Curello 4

Learning Objects:  Each card on Curello is defined as a learning object which incorporates all the features and parameters that would be useful for a teacher to CREATE content, ASSIGN plans, ANALYZE data and students’ performance. 
Any new content added to Curello became an Object which was easy to DISCOVER using our universal search and gave teachers a quick preview before they could assign it to students. 

What made this tool really simple to use?

The tool allows users to do a ‘Universal Search’ i.e. searching through all the contents like courses, assessments, lessons & media files is now made extremely easy with one stop solution for all the search queries. We are currently using Solr for our search requirements.

Every action on this was now a simple “drag and drop”. Teachers could search and drag objects and create lists of multiple levels (something not possible on Trello).


Curello 5

Curello dashboard is now a one stop shop for creating an entire course. You can create each learning object from one central location. The learning object also has metadata which is visible to the user so she is aware of its contents.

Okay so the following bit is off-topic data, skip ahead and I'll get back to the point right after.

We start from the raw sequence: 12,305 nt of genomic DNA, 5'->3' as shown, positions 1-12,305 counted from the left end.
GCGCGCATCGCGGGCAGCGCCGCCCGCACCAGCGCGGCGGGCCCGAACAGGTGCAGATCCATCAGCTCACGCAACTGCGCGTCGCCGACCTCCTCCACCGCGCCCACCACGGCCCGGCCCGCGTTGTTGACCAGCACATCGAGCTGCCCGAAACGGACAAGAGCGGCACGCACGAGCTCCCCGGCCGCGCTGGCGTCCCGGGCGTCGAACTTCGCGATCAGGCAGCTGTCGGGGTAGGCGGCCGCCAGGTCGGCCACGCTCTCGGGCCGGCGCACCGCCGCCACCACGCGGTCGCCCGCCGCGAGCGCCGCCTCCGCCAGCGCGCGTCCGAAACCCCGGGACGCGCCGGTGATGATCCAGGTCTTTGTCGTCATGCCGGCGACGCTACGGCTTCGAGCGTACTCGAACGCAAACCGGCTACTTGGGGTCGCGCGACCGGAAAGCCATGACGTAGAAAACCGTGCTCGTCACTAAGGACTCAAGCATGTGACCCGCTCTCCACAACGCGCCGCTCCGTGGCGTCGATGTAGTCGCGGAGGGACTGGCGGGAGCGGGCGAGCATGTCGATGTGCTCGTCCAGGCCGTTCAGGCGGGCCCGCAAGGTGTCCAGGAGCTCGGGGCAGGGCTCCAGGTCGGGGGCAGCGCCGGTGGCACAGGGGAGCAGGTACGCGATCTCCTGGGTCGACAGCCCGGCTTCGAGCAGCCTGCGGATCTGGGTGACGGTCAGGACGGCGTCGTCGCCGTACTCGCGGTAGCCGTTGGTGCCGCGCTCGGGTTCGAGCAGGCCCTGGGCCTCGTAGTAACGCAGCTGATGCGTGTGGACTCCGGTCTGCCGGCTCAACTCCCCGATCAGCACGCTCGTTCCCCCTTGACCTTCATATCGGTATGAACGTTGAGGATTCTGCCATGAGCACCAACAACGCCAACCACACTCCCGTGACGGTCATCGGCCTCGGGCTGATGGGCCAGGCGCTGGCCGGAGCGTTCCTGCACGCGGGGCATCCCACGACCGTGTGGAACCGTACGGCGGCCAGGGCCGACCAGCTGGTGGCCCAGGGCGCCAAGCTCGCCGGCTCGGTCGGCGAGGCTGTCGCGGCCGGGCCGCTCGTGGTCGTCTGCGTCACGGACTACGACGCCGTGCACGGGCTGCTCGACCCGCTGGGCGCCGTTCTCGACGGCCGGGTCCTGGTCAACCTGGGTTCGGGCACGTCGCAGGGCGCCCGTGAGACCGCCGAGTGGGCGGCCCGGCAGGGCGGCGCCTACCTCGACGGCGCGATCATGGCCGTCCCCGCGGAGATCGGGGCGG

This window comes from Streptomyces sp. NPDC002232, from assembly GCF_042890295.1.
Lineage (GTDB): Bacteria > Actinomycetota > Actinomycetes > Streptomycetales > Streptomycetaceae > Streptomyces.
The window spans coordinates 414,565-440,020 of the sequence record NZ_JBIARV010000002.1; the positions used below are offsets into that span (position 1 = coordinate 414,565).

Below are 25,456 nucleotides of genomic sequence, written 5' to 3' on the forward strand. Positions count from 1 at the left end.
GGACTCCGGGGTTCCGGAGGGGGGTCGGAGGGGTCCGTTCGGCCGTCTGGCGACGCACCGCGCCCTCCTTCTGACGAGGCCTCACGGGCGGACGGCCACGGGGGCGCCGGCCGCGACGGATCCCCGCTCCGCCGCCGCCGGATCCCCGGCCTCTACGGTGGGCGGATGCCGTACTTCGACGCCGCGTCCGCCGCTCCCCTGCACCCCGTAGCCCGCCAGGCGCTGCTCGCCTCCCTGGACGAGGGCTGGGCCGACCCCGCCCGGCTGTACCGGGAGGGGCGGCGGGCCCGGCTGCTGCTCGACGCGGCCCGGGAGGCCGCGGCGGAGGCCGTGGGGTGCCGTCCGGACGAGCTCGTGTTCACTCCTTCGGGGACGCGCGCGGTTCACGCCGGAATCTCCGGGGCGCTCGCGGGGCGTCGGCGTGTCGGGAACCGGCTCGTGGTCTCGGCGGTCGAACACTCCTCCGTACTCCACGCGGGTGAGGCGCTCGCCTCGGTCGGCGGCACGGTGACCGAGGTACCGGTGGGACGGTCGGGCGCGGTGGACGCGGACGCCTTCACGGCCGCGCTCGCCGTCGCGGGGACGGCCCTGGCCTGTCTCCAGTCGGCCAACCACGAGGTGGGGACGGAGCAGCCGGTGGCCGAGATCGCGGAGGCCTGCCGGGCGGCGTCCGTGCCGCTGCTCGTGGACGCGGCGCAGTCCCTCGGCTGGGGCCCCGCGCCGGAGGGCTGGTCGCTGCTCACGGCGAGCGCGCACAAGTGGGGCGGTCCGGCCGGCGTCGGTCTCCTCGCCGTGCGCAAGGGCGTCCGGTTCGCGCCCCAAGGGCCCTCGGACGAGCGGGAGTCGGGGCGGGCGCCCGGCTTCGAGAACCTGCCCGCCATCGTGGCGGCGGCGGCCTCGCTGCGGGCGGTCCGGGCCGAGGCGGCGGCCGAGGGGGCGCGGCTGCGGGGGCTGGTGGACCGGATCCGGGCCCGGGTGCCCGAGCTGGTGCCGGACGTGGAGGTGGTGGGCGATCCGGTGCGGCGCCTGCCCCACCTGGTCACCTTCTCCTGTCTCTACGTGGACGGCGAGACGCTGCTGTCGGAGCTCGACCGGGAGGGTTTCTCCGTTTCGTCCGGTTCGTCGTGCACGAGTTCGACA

Saving Time
Teachers can easily take one Course and make multiple copies of it. Each copy can be personalized by simply deleting a Object or Adding a new card to this copy.  This saved our Curators and teachers a lot of time as it made Personalization very quick and easy.

The whole user experience is now better than before and is quick.


What’s next for Curello?

The next step is to add analytics to each learning object. This would help the teacher get a birds-eye view of where each of the students stand with respect to each learning object (lesson). The colour codes indicate usage and progress by students in her class.

Curello 3

Also, each course will be more like a playlist of lessons.

System generated Personalization would create a playlist for each student with a personalized set of lessons tailored to match the learning needs of the student. This list of lessons will be based on the knowledge map and user profile of the child generated from analyzing both his performance and behavioural data on the platform.

When each student has his or her own playlist it becomes easier for the teacher to know where the student is going wrong. The individual playlists also allows the teacher to add to the list of lessons as required for that individual student. Expect to see it beginning of 2017.

When you think about the role of a teacher in the classroom, she is essentially making decisions about what each of her students needs based on her interaction with them. By giving her a tool that allows her to use this ‘intuition’ or ‘perception’ accurately, she is likely to increase the positive effect of her relationships and interaction with students, leading to more effective learning for her students.